He rejected an offer to work with late President Umaru Yar’Adua’s government. (Fact Sheet courtesy Punch newspaper).
Abuja To Katsina
The journey from Abuja to Katsina, the state which houses Buhari’s hometown of Daura, took six hours. When we eventually arrived at the residence of the man whose ancestors settled in Kumasi in the 1800s, hence the name Coomasie, we were overwhelmed by the reception accorded us.
Competing with the dishes we were served for breakfast, lunch and dinner was the history the former IGP gave us about himself and President-elect Buhari, the man he and the Northern elite fought to bring to power through the Arewa Consultative Forum. Arewa means north in Hausa.
Boko Haram came to the scene, he said, in 2009; and at the time, it was a protest against unemployment and general economic challenges, adding that it was then under a certain Yusuf. This man, he said, died in the hands of the police after he was arrested and handed over to them by the military.
The new face of Boko Haram under Abubakar Shekau, he said, has lasted this long because of a certain hidden political agenda by some persons, pointing out that so much money was pumped into an ostensible war against the insurgency.
Boko Haram under Abubakar Shekau started as an insurgency against a section of the country, he said, pointing out that there have been suspicions against the government of the day regarding its commitment to dealing decisively with the insurgency.
Ibrahim Coomasie expressed surprise and that of Nigerians about the sudden change in election date ostensibly to allow for the security of the country. He wondered how that period could afford the government a chance to do what it could not do earlier.
He echoed an allegation which made the rounds about how the Nigerian authorities, through Goodluck Jonathan, demanded a slow-down in the onslaught against the insurgents, charges which feed into the fear that there was a deliberate action not to organise an all-out war against them.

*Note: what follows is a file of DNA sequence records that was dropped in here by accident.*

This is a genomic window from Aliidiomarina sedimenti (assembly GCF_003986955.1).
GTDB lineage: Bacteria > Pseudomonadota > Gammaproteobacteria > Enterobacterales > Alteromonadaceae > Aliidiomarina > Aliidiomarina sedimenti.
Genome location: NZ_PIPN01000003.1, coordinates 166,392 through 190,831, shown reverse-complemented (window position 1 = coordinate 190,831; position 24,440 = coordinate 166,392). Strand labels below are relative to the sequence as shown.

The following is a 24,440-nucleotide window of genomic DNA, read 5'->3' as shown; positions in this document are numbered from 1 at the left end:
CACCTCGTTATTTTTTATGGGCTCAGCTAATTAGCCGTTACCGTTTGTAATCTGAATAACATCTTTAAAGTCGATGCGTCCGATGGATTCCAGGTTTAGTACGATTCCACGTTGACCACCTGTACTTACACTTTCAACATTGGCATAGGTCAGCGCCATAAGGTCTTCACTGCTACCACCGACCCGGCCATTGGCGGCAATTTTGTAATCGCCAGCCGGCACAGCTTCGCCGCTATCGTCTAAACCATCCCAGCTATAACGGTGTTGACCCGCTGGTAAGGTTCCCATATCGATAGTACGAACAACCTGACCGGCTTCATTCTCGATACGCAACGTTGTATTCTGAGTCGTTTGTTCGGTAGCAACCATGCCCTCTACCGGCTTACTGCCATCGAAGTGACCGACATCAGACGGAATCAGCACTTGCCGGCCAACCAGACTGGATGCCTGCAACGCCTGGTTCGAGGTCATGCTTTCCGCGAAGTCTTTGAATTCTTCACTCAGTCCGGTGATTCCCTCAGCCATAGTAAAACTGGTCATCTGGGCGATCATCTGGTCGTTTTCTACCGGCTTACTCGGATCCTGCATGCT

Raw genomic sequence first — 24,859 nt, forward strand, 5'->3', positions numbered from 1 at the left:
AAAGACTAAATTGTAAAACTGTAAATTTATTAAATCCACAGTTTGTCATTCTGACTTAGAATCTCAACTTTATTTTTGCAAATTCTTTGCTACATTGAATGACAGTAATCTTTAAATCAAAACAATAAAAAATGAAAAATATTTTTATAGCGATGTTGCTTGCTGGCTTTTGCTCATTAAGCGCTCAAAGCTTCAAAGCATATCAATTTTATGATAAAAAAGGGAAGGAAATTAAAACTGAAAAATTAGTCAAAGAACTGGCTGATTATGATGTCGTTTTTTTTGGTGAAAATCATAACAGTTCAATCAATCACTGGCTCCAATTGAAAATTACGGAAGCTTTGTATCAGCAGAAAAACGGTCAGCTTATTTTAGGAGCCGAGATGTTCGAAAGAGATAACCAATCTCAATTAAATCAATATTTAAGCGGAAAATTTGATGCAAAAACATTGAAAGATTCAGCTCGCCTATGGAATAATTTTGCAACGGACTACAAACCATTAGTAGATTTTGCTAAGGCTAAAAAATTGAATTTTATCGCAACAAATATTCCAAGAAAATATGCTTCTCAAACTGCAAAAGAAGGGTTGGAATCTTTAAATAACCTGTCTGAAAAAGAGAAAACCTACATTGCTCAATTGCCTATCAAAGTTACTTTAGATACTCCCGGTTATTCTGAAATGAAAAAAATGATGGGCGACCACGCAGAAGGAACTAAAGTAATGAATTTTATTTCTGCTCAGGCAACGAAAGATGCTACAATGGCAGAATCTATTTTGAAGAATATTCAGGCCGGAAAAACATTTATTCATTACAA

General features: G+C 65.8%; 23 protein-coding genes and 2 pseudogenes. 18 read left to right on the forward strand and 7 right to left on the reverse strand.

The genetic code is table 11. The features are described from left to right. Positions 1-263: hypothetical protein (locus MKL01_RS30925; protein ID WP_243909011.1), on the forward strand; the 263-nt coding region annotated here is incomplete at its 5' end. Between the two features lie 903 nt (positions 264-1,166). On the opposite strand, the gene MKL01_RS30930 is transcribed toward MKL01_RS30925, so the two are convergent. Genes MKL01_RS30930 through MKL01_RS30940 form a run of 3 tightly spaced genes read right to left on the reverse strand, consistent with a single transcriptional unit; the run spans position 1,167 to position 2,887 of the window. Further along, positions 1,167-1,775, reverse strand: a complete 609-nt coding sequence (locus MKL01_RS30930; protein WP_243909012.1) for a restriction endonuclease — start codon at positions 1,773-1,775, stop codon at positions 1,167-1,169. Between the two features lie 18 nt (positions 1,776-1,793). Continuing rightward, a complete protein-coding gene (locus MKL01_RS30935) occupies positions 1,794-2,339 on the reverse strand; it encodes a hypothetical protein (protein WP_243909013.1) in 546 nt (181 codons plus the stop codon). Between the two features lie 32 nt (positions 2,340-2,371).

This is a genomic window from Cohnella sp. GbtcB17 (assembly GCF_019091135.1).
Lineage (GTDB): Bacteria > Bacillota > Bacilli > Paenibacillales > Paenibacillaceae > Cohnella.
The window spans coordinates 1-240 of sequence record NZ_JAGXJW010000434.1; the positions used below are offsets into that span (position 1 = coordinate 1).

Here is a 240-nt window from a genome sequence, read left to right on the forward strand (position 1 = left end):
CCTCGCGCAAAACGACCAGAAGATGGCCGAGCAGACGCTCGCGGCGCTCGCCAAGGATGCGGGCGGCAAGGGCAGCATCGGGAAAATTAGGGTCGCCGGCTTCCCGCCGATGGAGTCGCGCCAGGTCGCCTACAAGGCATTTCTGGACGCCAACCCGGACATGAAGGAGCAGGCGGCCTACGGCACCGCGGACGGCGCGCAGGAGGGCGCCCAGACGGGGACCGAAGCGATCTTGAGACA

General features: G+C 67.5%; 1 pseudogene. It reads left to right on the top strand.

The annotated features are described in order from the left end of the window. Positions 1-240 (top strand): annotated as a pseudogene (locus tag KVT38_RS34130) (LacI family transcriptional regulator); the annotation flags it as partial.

The Americans and British had come forward with assistance but they did not receive the necessary reception from their hosts, he recalled.
Relationship With Buhari
‘Buhari’s elder brother, Dauda Daura, worked under my father and both of them were educated in Katsina,’ he said.
Ibrahim Coomasie, Shehu Yaradua and Abba Ali were all school mates, part of the elites from Katsina, the part of the North which produced top soldiers, police officers and public servants for Nigeria.
‘I left my mates and followed my father who was on transfer to Zaria as chief adult education officer,’ he said.
‘In 1961, we passed the West African Cambridge School Certificate examinations,’ he said and added that ‘I was the only person who responded to the query raised about Buhari’s certificate.
Ibrahim Coomasie recalled how Buhari and Yaradua went to the Army ‘and I proceeded for my Higher School Certificate in Zaria, after which I was drafted into the Police and rose to the pinnacle of the Nigerian Police, serving under four Presidents. In the course of our career, with Buhari we met at Dodan Barracks when he was the military head of state and I, Commissioner of Police in Lagos State.’
War Against Indiscipline
Buhari, he said, is a man with a passion for discipline and during his tenure as head of state, he introduced the ‘War Against Indiscipline’ programme in the country.
Migration To The Gold Coast
The former IGP recalled how his ancestor migrated to the then Gold Coast, leaving his footprints in Karaga, Yendi and Kumasi, all in Ghana today.
Some of the Coomasies returned home and from them Ibrahim Coomasie was born among others now bearing the surname. Coomasie was how the British spelt Kumasi in the early part of the colonial administration.
‘We originated from the Futa Jalon mountains through Borno and eventually settling in Katsina through Malam Mahammadu Maikanwa,’ he said.
Malam Yakubu Maikanwa, one of the descendants of the early Coomasies, was the one who migrated to the Gold Coast with his wife, Malama Rabiatu, who bore him Malam Halidu, Halaru, Hassan and Husseini, the man who became an important cleric with close ties with the Asantehene in Kumasi and called Malam Salau. He was the father of Malam Ahmadu, the father of Ibrahim Coomasie.
He was sent to Katsina by Malam Salau in replacement of a son who died earlier upon his return to Katsina.
The late SI Iddrisu, an MP in the First Republic, is one of the Coomasies, including Dr Muntawakilu Iddrisu, a neurosurgeon at the Korle-Bu Teaching Hospital.
As a former professional police officer, Ibrahim Coomasie has high regards for international policing and spoke highly about the International Police. He was instrumental in the establishment of the West African Police Association, of which he was the first Chairman.
‘I sent officers to Ghana during my tenure under the auspices of Interpol, all to enhance international policing,’ he said.
By A.R Gomda